Porsche Cayenne – the new 2010 4x4 steps out

Published: 04 December 2009

It's not long now until Porsche replaces the Cayenne SUV, its most controversial model line ever. Probably. The new Cayenne Mk2 will arrive in spring 2010 with a raft of changes to keep buyers and politicians alike happier with the idea of a hulking great sporting SUV.

Our new spy photos reveal how the new 2010 Cayenne will adopt a slightly softer form language. The back lights appear to be less upright, with a more horizontal shape, split between rear panel and tailgate; the rear of the car appears more pinched for improved aerodynamics; and the front grille is now a less fussy design.

As is the wont of designers at the turn of the decade, the Cayenne's face is dripping with LEDs – a 911 Turbo style day-running light bar bisects the outer air intakes. Prepare to be blinded.

It looks a bit like an Infiniti crossover!

Well, the front three-quarters photos certainly suggest the Cayenne has a curvier style. We can indeed see a little bit of Infiniti FX in the more rounded character lines and swoopier glasshouse. Net effect? It makes the new 2010 Cayenne look less aggressive, more crossover inspired, less brutal, which can only be a good thing.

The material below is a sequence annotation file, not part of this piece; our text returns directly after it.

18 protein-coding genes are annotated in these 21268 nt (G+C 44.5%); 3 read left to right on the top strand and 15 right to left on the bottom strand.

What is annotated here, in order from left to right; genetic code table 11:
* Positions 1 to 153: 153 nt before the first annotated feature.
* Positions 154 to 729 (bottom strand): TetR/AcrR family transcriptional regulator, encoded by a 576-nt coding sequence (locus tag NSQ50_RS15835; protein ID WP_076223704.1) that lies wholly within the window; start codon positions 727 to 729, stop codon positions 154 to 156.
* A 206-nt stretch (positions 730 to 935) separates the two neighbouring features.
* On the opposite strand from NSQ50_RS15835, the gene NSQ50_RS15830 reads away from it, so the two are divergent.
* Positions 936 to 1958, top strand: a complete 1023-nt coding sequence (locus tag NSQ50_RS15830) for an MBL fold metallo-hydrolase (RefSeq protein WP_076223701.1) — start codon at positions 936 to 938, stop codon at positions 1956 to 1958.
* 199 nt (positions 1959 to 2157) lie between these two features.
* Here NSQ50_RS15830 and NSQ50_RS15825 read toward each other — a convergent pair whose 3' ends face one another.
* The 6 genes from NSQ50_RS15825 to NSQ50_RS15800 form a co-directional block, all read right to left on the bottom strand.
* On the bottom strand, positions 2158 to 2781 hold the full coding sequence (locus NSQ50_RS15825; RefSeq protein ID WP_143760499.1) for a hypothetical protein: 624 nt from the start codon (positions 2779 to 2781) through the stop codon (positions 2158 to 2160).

This is exactly what Porsche is aiming for with its second-gen 4x4. The technical changes underline this: engines will be tweaked for marginal power increases but more significant CO2 and mpg gains. Not least the new hybrid.

A hybrid Porsche? It must be their first electric production car

Indeed it is (although don't forget Ferdinand Porsche's extraordinary Lohner-Porsche full EV of 1899). CAR has already driven the prototype Cayenne Hybrid several times, and the latest iteration uses the Audi 3.0-litre V6 petrol mated to sophisticated hybrid hardware twinned with the gear being readied for the new VW Touareg due at the 2010 Detroit auto show.

The new petrol-electric Cayenne will certainly be a political statement for Porsche, and signals a rush of new part-electrified models. Next up is the Panamera Hybrid.

By Tim Pollard

Editorial director of CAR's digital publishing arm. Motoring news magnet